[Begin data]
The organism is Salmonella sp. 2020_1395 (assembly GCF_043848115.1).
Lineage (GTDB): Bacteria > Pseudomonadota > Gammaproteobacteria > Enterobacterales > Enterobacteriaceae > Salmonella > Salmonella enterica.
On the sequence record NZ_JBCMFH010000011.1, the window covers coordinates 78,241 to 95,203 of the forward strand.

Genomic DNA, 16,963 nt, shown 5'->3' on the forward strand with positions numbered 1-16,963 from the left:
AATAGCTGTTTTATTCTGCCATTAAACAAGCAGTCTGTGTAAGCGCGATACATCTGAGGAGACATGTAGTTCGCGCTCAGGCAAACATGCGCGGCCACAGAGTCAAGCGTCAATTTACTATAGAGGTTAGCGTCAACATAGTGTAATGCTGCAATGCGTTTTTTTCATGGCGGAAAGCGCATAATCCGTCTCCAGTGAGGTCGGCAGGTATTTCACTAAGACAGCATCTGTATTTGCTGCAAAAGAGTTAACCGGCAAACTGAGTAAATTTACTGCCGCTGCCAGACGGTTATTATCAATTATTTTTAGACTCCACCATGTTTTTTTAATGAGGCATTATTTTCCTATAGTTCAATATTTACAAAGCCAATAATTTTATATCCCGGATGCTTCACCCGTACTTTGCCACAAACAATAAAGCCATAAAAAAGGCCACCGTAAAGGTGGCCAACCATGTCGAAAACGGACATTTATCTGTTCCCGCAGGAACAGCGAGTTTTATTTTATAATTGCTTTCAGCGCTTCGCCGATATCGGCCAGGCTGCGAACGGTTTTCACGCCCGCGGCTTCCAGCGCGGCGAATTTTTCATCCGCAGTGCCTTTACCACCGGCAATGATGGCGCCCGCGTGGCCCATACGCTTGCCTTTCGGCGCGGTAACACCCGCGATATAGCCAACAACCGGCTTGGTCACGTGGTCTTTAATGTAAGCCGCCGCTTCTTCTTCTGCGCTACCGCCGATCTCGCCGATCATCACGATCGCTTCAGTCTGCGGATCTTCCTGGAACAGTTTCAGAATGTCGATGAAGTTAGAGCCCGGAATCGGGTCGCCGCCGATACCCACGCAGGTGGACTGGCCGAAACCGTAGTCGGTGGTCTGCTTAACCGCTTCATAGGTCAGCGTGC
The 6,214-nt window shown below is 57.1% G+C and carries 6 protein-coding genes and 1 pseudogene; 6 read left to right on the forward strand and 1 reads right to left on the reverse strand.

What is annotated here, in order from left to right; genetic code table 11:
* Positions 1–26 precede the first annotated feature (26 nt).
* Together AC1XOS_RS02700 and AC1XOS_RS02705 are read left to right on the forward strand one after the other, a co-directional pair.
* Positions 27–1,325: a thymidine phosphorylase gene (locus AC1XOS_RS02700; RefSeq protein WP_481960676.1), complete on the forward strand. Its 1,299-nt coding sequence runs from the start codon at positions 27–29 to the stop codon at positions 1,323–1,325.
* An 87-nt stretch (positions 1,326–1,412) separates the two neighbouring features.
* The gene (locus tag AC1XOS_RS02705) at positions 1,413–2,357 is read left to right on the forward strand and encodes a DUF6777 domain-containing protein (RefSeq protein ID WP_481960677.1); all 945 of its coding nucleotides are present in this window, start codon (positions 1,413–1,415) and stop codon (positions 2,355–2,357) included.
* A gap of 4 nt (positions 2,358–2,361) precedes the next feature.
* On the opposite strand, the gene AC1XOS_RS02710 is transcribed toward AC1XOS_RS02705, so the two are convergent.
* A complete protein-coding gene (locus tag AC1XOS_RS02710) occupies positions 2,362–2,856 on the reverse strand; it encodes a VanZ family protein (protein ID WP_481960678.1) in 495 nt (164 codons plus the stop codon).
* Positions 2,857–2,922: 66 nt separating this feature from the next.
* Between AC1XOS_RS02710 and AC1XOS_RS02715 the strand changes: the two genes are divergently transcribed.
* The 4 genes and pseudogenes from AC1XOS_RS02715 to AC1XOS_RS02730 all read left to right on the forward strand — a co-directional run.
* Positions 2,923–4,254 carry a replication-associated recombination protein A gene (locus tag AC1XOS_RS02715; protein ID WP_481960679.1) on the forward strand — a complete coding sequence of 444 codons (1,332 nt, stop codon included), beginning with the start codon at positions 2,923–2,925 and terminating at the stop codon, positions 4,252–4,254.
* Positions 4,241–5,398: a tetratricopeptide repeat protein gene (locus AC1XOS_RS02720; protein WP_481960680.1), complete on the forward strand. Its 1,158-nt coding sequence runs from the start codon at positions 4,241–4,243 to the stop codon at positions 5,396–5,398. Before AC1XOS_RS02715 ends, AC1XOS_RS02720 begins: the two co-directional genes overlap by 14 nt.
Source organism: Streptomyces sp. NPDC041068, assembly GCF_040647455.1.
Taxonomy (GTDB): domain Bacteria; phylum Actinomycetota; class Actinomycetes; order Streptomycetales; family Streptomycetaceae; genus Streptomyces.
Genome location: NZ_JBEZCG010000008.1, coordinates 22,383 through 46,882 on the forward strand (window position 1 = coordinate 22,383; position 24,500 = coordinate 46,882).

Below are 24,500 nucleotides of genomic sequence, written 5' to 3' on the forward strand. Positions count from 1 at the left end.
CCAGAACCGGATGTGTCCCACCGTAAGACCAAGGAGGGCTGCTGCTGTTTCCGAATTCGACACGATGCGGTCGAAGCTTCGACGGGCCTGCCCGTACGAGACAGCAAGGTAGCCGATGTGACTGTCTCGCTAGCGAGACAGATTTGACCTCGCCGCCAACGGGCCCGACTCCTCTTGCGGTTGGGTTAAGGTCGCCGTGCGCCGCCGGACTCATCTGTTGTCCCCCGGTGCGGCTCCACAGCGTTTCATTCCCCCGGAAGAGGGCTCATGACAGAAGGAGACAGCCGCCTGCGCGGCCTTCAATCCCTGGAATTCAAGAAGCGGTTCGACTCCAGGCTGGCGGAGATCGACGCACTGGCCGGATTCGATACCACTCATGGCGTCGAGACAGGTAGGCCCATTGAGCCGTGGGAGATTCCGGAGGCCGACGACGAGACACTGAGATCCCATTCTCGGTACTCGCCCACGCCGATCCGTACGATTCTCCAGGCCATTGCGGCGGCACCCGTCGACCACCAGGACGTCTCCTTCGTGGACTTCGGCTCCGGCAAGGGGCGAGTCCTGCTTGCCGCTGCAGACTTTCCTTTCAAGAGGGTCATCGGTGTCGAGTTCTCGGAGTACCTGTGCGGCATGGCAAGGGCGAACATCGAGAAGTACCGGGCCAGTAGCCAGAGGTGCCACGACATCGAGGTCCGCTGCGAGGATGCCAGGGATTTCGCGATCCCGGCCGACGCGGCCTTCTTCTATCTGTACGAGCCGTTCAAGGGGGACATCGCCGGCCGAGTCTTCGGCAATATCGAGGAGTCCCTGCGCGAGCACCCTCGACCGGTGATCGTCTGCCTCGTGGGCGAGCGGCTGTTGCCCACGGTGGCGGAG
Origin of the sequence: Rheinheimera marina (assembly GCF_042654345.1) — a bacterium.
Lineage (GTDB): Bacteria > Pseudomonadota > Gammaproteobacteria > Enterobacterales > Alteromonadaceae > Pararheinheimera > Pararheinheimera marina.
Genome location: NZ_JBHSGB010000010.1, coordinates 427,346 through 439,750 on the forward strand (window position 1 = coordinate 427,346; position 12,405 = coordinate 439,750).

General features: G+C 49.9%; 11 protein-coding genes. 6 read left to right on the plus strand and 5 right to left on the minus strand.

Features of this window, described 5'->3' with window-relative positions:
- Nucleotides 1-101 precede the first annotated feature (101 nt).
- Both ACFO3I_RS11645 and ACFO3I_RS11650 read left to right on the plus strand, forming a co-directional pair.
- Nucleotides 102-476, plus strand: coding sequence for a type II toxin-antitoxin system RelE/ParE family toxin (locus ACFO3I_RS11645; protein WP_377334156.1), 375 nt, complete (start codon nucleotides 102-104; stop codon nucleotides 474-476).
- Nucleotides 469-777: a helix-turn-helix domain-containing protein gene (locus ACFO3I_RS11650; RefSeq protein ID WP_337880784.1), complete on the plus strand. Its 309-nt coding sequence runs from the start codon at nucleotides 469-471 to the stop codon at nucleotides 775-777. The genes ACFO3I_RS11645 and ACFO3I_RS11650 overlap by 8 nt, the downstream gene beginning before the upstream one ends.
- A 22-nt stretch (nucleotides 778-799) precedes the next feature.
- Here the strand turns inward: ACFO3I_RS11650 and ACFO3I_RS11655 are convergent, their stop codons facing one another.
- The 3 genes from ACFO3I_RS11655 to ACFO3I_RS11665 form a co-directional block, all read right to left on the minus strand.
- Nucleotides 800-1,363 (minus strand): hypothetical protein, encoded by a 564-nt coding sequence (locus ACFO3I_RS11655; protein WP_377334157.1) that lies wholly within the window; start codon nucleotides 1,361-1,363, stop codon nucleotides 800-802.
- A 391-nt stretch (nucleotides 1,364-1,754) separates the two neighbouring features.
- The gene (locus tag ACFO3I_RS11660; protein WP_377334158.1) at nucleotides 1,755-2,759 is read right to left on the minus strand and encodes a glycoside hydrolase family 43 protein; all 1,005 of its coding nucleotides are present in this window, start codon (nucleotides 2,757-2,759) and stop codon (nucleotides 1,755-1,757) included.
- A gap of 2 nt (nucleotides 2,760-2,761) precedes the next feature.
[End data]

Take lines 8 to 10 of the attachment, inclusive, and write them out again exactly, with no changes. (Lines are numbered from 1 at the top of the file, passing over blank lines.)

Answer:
* Positions 1–26 precede the first annotated feature (26 nt).
* Together AC1XOS_RS02700 and AC1XOS_RS02705 are read left to right on the forward strand one after the other, a co-directional pair.
* Positions 27–1,325: a thymidine phosphorylase gene (locus AC1XOS_RS02700; RefSeq protein WP_481960676.1), complete on the forward strand. Its 1,299-nt coding sequence runs from the start codon at positions 27–29 to the stop codon at positions 1,323–1,325.